Do social media brands by their very nature have an expiry date?

The ghosts of once-mighty digital brands like Yahoo, AOL and MySpace loom large as a reminder of how quickly internet users' preferences can change.

This existential issue nags at even the most seemingly invincible of companies. Earlier this month, a report claimed that fewer people aged between 12 and 24 are regularly logging into Facebook.

The eMarketer study predicted that, in 2018, 2.2 million people aged between 12 to 17, or 71% of social network users in this age bracket, will be using Facebook regularly – a downgrade of eight percentage points over an earlier forecast.

Emarketer also reduced its estimates for Facebook usage among 18- to 24-year-olds by more than five percentage points, claiming that Snapchat in particular is leading the charge for younger audiences.

However, Snap itself is enduring a torrid time at the moment, with over a million signing a petition to complain about the app’s recent redesign. Reality TV star Kylie Jenner caused a storm last week by tweeting her displeasure at Snapchat, apparently causing up to $1.5bn (£1.08bn) to be wiped from the company’s market value.

As social networks grow older, are they – unlike other many other media brands – destined to fall from grace and lose popularity? And is there any way to avoid this "expiry date"?

Nicolas Roope

Executive creative director, Poke

Social media is a completely new phenomena, only possible with web connection and phones aplenty. It’s not answering a previously identified need or problem. The service has been invented and met with an enthusiastic market hitherto unawares of the possible benefits. And, as such, it’s a little hard to read what in the experience of social media is sustainable and what is transient because we have no historic yardsticks. The permanence and ubiquity of Facebook drove youth to the hidden, transient and private Snapchat, but then the itch that needed that scratch moved on somewhere else. In this sense I think we’ll continue to see a revolving door of hot social platforms, yet some will settle and integrate, assuring their permanence by becoming infrastructural rather than just visceral, as we’ve seen with Facebook.

Andy Pemberton

Director, Furthr

"My name is Mark Zuckerberg, King of Kings. Look on my Works, ye Mighty, and despair!"

That, more or less, was Facebook chief executive Mark Zuckerberg's position back in November, when he said 99% of Facebook posts were "authentic". The truth, as Zuck now knows (and perhaps knew then), is way different. It's past midday for Facebook now.

I agree with John Battelle, who recently argued Facebook's saviour is also its doom: folks who advertise on the platform aren't always nice. So it's no wonder Gen Z (like those awesome high school kids, so much cooler than boring old millennials) are going to Snapchat instead. Or they were, until you-know-who quit.

Will Snapchat last? Like other media, social will fragment, I think. Snapchat's chief executive Evan Siegel could be this year's tech Ozymandias: "Nothing beside remains. Round the decay/ Of that colossal Wreck, boundless and bare/ The lone and level sands stretch far away."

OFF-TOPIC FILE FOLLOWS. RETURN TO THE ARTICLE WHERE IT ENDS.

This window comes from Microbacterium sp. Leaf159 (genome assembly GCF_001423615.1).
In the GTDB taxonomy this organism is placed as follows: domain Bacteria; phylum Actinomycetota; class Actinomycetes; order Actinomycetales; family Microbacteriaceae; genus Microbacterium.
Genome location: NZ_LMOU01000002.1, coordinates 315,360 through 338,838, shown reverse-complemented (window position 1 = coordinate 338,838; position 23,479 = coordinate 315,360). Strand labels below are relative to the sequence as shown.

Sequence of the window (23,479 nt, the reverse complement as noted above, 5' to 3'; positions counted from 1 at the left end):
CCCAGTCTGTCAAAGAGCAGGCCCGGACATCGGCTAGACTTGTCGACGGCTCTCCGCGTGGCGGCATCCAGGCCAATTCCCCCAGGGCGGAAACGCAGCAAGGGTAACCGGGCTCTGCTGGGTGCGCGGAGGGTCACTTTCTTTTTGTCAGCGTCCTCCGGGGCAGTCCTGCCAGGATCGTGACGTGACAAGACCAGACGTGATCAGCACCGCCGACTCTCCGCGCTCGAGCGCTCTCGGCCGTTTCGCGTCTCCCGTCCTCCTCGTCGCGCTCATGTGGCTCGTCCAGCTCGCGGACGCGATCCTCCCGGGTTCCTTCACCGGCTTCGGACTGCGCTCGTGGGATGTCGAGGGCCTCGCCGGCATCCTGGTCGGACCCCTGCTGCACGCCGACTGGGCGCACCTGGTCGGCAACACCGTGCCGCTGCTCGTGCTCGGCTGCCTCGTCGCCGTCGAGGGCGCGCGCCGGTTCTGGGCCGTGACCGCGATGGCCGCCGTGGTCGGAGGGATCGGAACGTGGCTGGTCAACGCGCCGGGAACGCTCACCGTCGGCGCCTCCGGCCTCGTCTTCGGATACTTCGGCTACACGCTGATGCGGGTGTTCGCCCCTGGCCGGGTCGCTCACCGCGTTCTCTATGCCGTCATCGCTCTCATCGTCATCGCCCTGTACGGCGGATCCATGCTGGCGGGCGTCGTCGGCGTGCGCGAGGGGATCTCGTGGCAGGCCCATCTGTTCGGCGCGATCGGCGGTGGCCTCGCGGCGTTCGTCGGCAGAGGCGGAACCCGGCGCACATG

Hugh Fletcher

Global head of consultancy and innovation, Salmon

All social media brands face a fight to remain relevant in the long term. At the heart of their life-span challenges lies a triumvirate of issues. To begin with, they need users. To survive they need revenue. To remain relevant, they require innovation and redesign. But the latter two steps frequently impact the first – Kylie and Snapchat anyone?

But how do social networks keep the grim reaper at bay? A look to the East would indicate that one-stop-shop apps, bringing together social, shopping, payment and entertainment are the future. So is the expiry date of social networks inevitable? Not necessarily. But social media brands craving longevity must reinvent, must consolidate, must innovate, or die.

Pamela Coppock

Social media account director, Manning Gottlieb OMD

While audiences across some social media brands may have dipped in the short term overall they still deliver huge reach. The vast amount of data they’ve built up means they continue to be of huge value to advertisers. Social channels are adept at using data to make themselves more attractive to audiences, and understanding how to engage and retain them in the longer term. This is something we’ve seen Facebook/Instagram leading on with the latest algorithm announcement. With huge reach there will be slight fluctuations, but social media brands are continuing to reinvent and adapt to remain relevant to the changing demands of their audiences.

Tom Ollerton

Innovation director, We Are Social

The social networks that will thrive will be those that best serve people’s need to feel a connection with others, while delivering revenue. Social media will always be in a state of flux, with change being driven by internet culture or by innovation from the big technology companies. Sometimes technology will shape behaviour, such as augmented reality, and sometimes behaviour will shape the technology - such as influencers.

But social media has come a long way since the MySpace days; Facebook is multi-billion dollar business that is not going to be taken down by a negative tweet or two. In fact, media is going to become more social, moving from a one way broadcast platform to a space that facilitates connections and conversations amongst people, content and brands. And, at the moment, platforms that are social by design are best placed to lead this change.

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